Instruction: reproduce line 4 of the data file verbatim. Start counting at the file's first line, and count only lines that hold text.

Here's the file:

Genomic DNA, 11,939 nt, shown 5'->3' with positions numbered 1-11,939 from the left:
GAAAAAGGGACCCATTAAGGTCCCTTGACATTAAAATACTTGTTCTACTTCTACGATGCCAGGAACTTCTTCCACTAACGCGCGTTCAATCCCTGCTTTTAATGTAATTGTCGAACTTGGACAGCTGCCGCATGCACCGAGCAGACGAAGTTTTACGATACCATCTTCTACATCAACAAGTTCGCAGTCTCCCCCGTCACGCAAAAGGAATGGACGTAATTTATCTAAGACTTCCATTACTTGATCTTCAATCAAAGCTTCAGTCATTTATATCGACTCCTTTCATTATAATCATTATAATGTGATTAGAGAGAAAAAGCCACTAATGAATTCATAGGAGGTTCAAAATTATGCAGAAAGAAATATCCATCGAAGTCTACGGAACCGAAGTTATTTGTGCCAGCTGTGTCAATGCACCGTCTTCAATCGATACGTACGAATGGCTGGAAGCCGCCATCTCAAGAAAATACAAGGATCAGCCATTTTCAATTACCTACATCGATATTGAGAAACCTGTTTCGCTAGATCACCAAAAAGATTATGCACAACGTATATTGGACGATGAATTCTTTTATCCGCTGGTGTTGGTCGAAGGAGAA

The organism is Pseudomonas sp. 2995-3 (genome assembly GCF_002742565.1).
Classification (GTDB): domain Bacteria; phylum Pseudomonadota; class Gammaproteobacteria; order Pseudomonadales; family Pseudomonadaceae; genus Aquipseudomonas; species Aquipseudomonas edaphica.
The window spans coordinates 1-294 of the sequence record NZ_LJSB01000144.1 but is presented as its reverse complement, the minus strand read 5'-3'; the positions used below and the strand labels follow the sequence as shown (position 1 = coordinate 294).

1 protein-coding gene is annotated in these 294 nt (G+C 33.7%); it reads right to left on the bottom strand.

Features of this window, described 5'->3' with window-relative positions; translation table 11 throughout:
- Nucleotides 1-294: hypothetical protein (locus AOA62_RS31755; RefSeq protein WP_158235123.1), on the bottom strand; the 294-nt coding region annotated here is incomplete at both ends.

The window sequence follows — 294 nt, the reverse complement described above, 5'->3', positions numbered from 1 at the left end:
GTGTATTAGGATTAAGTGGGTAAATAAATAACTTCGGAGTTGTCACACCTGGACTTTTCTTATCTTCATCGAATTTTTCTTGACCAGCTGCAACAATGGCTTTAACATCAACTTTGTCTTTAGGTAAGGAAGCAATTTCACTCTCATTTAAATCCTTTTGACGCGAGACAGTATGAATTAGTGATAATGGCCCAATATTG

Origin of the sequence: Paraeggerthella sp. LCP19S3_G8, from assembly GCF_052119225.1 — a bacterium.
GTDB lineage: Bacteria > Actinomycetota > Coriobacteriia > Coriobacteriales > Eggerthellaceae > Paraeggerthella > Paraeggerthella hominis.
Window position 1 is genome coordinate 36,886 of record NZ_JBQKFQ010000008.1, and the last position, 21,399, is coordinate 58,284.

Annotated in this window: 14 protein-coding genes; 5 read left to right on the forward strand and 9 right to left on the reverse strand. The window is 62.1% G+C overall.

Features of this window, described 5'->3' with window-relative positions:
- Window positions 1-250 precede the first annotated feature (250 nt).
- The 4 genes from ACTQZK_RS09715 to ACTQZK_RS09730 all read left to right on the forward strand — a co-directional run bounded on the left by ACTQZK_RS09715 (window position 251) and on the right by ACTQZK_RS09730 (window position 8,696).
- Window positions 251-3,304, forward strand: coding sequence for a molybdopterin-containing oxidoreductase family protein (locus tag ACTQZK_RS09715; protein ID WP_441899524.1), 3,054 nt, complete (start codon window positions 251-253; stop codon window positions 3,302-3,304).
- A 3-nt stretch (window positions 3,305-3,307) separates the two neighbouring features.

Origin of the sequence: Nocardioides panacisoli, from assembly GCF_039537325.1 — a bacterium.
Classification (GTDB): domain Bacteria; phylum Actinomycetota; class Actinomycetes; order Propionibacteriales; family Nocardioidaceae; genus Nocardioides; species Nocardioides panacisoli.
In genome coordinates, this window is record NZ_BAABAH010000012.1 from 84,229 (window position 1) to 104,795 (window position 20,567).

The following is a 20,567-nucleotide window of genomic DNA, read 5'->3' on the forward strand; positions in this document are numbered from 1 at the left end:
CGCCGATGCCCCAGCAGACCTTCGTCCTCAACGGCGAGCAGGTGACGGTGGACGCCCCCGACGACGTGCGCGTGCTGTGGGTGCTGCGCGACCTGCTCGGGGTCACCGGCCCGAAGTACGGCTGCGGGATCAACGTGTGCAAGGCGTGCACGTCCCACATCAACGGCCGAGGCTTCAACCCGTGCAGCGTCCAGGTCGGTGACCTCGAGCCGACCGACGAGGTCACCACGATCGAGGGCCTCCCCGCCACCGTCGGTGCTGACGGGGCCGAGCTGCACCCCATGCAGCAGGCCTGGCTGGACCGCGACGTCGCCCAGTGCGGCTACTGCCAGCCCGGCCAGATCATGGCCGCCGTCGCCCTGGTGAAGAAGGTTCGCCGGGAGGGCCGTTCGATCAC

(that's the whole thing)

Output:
Classification (GTDB): domain Bacteria; phylum Pseudomonadota; class Gammaproteobacteria; order Pseudomonadales; family Pseudomonadaceae; genus Aquipseudomonas; species Aquipseudomonas edaphica.